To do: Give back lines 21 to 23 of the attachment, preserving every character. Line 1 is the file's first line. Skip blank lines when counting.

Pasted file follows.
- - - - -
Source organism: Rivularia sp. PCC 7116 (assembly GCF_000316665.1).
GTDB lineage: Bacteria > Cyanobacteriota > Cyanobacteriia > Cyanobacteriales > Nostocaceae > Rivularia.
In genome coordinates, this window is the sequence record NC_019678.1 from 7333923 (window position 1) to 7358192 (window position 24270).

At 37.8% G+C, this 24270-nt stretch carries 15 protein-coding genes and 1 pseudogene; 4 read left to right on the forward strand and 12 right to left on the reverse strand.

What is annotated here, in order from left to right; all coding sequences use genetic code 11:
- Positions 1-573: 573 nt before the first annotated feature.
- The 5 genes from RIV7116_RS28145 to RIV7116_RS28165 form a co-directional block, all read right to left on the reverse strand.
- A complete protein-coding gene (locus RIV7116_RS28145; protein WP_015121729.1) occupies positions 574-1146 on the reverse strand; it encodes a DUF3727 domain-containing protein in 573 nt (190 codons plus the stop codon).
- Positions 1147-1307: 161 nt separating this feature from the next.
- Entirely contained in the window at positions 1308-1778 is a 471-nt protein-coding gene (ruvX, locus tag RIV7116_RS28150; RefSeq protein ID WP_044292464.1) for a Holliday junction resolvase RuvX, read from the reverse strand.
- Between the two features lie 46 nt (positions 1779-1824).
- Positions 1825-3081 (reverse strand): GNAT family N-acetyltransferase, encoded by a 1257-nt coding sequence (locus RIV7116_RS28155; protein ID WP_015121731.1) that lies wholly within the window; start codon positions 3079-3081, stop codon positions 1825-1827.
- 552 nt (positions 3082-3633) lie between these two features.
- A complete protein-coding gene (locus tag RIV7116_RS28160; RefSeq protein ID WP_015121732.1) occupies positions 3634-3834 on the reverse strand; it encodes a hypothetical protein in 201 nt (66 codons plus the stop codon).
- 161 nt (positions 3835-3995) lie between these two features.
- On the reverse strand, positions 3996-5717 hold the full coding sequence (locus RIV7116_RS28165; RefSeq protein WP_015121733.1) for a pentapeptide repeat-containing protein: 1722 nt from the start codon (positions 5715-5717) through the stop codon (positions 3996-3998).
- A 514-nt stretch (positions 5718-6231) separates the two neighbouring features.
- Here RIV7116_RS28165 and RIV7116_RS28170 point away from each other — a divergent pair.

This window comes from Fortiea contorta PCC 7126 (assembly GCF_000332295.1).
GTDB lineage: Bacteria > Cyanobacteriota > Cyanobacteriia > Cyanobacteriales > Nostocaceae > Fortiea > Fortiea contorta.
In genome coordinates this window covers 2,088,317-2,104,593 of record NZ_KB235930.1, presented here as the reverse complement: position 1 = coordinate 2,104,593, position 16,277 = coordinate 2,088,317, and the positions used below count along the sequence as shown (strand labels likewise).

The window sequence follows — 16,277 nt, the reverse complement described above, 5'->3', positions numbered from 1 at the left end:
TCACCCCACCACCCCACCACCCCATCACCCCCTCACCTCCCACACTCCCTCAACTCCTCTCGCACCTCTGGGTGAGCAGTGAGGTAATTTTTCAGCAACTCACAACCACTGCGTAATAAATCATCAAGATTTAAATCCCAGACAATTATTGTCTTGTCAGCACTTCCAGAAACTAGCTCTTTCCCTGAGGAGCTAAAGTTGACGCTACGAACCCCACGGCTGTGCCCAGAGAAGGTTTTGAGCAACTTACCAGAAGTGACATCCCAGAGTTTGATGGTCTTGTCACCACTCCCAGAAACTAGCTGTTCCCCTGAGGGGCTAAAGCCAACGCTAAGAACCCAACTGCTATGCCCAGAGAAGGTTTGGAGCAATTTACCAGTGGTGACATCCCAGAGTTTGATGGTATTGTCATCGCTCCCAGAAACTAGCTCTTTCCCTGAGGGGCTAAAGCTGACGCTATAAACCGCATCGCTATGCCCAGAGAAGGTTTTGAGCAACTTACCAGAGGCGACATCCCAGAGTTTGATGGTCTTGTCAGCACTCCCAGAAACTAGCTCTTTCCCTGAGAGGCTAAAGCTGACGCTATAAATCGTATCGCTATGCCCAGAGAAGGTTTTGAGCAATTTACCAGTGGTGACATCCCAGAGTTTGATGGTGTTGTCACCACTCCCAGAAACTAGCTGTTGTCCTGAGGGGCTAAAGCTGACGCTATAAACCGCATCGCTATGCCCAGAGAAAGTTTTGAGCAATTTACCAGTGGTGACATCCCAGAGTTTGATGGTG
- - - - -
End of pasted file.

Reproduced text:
In genome coordinates this window covers 2,088,317-2,104,593 of record NZ_KB235930.1, presented here as the reverse complement: position 1 = coordinate 2,104,593, position 16,277 = coordinate 2,088,317, and the positions used below count along the sequence as shown (strand labels likewise).

The window sequence follows — 16,277 nt, the reverse complement described above, 5'->3', positions numbered from 1 at the left end:
TCACCCCACCACCCCACCACCCCATCACCCCCTCACCTCCCACACTCCCTCAACTCCTCTCGCACCTCTGGGTGAGCAGTGAGGTAATTTTTCAGCAACTCACAACCACTGCGTAATAAATCATCAAGATTTAAATCCCAGACAATTATTGTCTTGTCAGCACTTCCAGAAACTAGCTCTTTCCCTGAGGAGCTAAAGTTGACGCTACGAACCCCACGGCTGTGCCCAGAGAAGGTTTTGAGCAACTTACCAGAAGTGACATCCCAGAGTTTGATGGTCTTGTCACCACTCCCAGAAACTAGCTGTTCCCCTGAGGGGCTAAAGCCAACGCTAAGAACCCAACTGCTATGCCCAGAGAAGGTTTGGAGCAATTTACCAGTGGTGACATCCCAGAGTTTGATGGTATTGTCATCGCTCCCAGAAACTAGCTCTTTCCCTGAGGGGCTAAAGCTGACGCTATAAACCGCATCGCTATGCCCAGAGAAGGTTTTGAGCAACTTACCAGAGGCGACATCCCAGAGTTTGATGGTCTTGTCAGCACTCCCAGAAACTAGCTCTTTCCCTGAGAGGCTAAAGCTGACGCTATAAATCGTATCGCTATGCCCAGAGAAGGTTTTGAGCAATTTACCAGTGGTGACATCCCAGAGTTTGATGGTGTTGTCACCACTCCCAGAAACTAGCTGTTGTCCTGAGGGGCTAAAGCTGACGCTATAAACCGCATCGCTATGCCCAGAGAAAGTTTTGAGCAATTTACCAGTGGTGACATCCCAGAGTTTGATGGTG